Active contours are a popular approach for object segmentation that uses an energy minimizing spline to extract an objects boundary. Non-parametric approaches can be computationally complex while parametric approaches can be impacted by parameter sensitivity. A decoupled active contour (DAC) overcomes these problems by decoupling the external and internal energies and optimizing them separately. However a drawback of this approach is its reliance on the edge gradient as the external energy. This can lead to poor convergence toward the object boundary in the presence of weak object and strong background edges. To overcome these issues with convergence, a novel approach is proposed that takes advantage of a sparse texture model which explicitly considers texture for boundary detection. The approach then defines the external energy as a weighted combination of textural and structural variation maps and feeds it into a multi-functional hidden Markov model for more robust object boundary detection. The enhanced decoupled active contour (EDAC) is qualitatively and visually analyzed on two natural image datasets as well as Brodatz images. The results demonstrate that EDAC selectively combines texture and structural information to extract the object boundary without impact on computation time and a reliance on color.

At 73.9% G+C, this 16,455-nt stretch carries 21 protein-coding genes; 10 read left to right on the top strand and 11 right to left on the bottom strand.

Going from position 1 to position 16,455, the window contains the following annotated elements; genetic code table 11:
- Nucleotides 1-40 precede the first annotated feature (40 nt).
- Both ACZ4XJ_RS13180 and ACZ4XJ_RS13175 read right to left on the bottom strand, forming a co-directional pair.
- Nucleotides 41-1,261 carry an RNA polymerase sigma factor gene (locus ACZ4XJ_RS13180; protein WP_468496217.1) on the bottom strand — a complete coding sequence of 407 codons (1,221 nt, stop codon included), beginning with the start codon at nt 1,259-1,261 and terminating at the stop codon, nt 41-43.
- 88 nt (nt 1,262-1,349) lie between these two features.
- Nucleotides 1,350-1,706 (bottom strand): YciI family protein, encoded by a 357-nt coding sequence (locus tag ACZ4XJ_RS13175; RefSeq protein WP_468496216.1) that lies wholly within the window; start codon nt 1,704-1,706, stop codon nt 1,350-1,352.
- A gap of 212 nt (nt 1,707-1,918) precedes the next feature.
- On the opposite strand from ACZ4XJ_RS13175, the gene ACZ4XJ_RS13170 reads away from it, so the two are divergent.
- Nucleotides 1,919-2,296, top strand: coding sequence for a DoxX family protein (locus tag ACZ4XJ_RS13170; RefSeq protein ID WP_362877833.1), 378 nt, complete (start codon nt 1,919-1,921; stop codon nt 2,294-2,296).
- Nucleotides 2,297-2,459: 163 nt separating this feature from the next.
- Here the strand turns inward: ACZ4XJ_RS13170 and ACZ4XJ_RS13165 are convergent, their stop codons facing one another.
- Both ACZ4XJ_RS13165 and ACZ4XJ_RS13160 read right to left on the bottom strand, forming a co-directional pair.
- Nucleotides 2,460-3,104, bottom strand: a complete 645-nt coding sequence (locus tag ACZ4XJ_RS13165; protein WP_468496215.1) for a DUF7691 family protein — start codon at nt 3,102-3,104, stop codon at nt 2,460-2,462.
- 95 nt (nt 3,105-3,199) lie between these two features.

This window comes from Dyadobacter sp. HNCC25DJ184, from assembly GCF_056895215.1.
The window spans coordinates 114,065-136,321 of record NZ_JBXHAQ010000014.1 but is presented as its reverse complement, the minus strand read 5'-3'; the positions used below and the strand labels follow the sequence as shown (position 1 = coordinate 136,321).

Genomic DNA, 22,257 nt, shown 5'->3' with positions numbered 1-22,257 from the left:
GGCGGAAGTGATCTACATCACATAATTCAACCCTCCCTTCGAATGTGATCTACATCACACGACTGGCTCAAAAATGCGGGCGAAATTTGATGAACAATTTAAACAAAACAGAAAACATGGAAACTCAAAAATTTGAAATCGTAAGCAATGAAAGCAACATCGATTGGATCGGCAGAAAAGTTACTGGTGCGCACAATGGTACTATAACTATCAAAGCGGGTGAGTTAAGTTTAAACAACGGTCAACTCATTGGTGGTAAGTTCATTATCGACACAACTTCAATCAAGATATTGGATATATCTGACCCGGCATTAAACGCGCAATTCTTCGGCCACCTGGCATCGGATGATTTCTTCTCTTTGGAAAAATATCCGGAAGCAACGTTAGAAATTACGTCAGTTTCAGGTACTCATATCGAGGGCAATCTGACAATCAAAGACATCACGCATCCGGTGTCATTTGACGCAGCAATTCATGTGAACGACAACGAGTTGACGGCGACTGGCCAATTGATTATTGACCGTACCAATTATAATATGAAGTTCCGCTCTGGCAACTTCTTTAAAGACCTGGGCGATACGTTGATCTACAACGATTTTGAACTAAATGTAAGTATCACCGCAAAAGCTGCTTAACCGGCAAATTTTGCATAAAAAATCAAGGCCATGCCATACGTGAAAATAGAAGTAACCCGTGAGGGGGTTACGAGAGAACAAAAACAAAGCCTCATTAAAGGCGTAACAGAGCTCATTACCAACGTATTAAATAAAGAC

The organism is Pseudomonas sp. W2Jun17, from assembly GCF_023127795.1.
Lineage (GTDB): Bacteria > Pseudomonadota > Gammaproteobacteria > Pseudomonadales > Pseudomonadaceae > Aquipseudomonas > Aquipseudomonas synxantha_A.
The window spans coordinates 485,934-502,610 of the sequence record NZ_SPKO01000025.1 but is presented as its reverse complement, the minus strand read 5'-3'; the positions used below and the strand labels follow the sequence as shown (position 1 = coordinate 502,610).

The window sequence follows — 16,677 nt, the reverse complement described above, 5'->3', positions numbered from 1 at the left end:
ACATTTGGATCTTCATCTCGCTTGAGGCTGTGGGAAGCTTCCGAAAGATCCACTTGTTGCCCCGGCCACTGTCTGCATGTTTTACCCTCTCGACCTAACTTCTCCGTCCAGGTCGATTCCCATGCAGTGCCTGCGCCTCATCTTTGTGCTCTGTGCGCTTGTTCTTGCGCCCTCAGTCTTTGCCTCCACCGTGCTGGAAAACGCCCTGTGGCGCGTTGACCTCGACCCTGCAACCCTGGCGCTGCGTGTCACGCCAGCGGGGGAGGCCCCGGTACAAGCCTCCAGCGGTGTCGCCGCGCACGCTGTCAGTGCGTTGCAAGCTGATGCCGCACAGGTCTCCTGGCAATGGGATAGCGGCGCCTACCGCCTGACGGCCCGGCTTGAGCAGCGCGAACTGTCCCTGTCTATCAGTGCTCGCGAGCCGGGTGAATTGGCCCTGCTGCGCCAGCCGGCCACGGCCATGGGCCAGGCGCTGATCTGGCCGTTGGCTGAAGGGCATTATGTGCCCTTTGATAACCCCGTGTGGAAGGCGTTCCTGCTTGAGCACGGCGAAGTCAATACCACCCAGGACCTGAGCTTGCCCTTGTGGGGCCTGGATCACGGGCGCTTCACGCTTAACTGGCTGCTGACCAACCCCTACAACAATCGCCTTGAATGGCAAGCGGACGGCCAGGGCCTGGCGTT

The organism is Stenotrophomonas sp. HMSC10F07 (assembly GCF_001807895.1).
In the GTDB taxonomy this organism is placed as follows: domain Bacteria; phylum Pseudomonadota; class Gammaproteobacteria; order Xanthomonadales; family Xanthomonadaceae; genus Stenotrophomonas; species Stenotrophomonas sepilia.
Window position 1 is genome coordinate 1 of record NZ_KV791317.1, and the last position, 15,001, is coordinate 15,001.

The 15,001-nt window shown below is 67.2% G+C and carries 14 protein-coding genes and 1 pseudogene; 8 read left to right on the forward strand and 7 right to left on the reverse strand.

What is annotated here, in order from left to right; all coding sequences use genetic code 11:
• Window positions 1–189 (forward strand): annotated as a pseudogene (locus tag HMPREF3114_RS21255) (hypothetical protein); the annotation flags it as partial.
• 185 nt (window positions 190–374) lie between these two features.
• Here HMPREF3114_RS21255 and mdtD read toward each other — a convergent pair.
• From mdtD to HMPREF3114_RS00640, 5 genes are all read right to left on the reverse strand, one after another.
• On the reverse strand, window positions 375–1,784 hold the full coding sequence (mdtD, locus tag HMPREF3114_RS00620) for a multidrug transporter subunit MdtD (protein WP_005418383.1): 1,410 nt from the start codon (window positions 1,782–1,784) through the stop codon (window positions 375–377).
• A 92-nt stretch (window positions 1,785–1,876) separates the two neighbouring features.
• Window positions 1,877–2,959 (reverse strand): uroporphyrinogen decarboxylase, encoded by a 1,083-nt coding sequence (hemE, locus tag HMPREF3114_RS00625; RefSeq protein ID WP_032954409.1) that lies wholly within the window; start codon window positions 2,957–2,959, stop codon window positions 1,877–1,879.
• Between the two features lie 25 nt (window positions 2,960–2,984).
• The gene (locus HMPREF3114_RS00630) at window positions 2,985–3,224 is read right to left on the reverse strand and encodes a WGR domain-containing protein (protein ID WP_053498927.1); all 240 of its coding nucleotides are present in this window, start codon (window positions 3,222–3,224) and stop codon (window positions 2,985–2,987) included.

Illustration of the architecture for the EDAC approach: The multi-functional variation map of the source image is derived using a weighted combination of the textural and structural variation maps, where the textural variation map is determined using the sparse texture model. This map is used to formulate the active contour by optimizing the external and internal energies to result in the segmented image.
From left to right: Source image, sparse texture model, external energy, snake and ground truth are shown for two examples where structural and textural variations enable effective active contour segmentation.
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